Former White House Press Secretary Kayleigh McEnany is recommending any potential Republican 2024 presidential candidates hold off on their announcements.
And that includes her old boss former President Donald Trump.
During a segment of Fox News’ “Outnumbered” on Wednesday, the panelists discussed the results of the 2022 midterm elections and the news that Georgia’s Senate race is headed toward a run-off.
“Every ounce of Republican energy, every last ounce, needs to go into that Georgia race because it could potentially be what makes or breaks the Senate,” McEnany said.
She continued, “I know there’s a temptation to talk about 2024. No, no, no. 2022 is not over. Every Republican energy needs to go to grinding the Biden agenda to a halt.”
Co-host Harris Faulkner chimed in to ask, “Does that include Trump?”
“I think he needs to put it on pause, absolutely…He will make his own decision,” McEnany responded. “If I’m advising any contender — DeSantis, Trump, whomever — no one announces 2024 until we get through Dec. 6.”
On Monday, Trump teased a “very big announcement” will be coming on Nov. 15, raising the speculation that he is preparing to announce another presidential campaign.
Watch the video below:
Former Trump White House Press Secretary Kayleigh McEnany says Florida Gov. DeSantis should campaign for Republican Herschel Walker in the Georgia Senate runoff, but former Pres. Trump should delay his Nov. 15th announcement and stay away from the race:pic.twitter.com/w64ZfP9ra6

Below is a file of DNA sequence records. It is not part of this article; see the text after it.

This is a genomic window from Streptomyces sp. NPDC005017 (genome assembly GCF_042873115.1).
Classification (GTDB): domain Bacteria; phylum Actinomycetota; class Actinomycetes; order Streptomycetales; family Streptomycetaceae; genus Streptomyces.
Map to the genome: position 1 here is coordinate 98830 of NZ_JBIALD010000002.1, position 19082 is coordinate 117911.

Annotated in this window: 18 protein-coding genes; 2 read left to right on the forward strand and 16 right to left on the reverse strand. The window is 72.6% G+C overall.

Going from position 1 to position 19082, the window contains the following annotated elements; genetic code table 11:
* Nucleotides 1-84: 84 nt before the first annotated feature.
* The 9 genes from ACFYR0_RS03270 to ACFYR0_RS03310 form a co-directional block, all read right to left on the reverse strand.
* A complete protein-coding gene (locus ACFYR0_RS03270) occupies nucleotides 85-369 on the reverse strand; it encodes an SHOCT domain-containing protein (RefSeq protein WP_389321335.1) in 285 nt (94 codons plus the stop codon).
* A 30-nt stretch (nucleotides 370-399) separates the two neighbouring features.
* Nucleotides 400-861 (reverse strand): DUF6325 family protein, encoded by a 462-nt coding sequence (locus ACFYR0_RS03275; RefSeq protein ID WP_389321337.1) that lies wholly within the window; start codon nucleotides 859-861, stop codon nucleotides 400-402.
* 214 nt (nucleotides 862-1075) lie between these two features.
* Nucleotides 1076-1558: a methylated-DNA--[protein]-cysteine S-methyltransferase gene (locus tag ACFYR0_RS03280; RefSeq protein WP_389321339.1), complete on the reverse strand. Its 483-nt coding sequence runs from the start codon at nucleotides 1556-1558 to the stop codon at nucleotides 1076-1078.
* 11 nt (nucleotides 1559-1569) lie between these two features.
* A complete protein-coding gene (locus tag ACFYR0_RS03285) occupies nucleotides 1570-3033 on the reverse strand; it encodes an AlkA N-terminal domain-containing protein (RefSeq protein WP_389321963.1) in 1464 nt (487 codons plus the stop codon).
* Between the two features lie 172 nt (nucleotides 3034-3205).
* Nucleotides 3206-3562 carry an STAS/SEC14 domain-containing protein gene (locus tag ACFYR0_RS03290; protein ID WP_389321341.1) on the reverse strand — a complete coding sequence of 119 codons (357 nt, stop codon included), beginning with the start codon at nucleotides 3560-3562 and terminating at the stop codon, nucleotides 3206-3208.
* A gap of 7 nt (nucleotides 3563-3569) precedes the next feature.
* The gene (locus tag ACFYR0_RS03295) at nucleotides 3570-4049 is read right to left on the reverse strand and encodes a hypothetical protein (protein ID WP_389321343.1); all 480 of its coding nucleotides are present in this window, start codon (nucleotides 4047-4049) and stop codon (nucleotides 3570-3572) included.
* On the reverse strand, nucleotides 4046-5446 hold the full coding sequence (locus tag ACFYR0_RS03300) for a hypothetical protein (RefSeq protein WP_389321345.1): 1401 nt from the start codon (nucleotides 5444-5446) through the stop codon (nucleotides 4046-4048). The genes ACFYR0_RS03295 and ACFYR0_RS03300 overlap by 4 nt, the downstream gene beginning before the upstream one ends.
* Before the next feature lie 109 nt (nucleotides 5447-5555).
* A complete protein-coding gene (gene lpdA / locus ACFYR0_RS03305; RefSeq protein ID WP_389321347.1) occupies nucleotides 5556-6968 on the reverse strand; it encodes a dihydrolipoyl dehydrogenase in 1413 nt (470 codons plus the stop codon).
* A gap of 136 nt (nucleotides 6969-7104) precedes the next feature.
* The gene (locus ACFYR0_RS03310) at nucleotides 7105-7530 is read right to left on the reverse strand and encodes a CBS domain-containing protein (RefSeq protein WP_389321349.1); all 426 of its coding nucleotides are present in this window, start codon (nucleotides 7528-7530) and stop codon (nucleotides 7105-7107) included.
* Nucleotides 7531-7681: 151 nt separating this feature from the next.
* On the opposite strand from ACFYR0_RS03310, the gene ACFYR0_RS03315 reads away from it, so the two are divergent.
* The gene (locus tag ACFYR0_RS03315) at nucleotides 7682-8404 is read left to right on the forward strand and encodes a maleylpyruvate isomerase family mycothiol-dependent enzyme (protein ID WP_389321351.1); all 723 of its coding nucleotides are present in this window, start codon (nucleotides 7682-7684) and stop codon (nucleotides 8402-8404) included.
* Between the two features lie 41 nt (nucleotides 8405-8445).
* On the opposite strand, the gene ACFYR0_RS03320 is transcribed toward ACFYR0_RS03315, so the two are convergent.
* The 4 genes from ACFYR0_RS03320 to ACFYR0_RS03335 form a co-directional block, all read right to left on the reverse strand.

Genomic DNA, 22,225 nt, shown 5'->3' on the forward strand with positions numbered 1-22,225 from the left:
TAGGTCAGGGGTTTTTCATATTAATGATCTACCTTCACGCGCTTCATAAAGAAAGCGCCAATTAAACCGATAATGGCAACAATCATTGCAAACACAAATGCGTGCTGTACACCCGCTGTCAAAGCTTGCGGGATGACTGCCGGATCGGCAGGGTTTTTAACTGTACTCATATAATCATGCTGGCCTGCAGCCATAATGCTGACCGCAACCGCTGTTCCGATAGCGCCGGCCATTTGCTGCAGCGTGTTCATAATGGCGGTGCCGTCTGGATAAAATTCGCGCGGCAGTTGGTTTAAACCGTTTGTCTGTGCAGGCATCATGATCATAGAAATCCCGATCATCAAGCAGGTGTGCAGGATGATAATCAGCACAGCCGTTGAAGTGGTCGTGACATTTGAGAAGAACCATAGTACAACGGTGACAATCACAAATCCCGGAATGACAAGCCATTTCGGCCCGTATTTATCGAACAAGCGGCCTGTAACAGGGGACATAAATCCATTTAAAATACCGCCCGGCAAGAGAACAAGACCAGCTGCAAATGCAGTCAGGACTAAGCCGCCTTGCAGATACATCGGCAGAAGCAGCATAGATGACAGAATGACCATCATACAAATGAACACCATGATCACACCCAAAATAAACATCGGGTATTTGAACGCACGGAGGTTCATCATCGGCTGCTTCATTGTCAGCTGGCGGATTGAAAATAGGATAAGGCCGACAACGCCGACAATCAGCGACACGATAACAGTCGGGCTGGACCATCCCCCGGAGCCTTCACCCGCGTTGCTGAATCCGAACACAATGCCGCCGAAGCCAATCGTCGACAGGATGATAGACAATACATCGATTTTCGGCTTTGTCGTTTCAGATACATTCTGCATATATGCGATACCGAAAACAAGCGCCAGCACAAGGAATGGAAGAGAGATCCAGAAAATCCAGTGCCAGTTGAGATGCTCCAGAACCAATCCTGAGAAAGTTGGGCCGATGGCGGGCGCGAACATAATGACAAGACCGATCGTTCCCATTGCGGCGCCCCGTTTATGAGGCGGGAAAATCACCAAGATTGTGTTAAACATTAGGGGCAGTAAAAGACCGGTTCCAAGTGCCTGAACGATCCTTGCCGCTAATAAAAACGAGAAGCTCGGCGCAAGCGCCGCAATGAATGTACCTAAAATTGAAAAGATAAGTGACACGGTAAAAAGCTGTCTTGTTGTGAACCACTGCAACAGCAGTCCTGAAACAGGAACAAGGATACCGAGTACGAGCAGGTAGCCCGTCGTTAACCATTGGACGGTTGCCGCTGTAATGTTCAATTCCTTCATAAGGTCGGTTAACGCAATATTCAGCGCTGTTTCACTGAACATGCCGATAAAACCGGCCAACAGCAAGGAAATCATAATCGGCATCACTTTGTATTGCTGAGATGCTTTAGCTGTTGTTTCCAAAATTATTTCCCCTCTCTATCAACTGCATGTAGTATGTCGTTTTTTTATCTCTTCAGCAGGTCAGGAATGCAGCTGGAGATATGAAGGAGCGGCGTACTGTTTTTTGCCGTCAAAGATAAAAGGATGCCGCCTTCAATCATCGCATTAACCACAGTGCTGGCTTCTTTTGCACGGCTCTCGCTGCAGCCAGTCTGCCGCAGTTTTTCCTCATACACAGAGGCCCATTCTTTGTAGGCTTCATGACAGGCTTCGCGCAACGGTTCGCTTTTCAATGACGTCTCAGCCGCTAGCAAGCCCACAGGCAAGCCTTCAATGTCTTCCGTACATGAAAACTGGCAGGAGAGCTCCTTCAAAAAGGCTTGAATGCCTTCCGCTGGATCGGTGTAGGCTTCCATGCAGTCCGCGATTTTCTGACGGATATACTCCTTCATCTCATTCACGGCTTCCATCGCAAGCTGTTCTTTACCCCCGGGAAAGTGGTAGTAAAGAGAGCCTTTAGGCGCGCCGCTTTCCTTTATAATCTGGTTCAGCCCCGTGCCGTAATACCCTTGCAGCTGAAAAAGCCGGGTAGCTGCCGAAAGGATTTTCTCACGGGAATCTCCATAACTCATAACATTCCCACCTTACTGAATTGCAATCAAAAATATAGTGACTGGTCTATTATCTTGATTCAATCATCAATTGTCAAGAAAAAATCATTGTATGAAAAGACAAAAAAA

— Alex Salvi (@alexsalvinews) November 9, 2022
When asked if there could be a “need” for Trump to campaign in Georgia, McEnany said, “I think we’ve got to make strategic calculations.”
“Gov. DeSantis, I think he should be welcomed to the state given what happened last night. You gotta look at the realities on the ground,” she continued. “You gotta win the Senate. That’s it, guys.”
McEnany’s comment about DeSantis seems to refer to the apparent disparity in outcomes between candidates closely aligned with Trump and those who had some distance from the former president.
The run-off in Georgia could determine control of the Senate. If Democrats manage to hold onto the seat, their chances of keeping the status quo or expanding their majority would improve. If Republicans can flip the seat, they would only need to flip either Arizona or Nevada to win control of the chamber.
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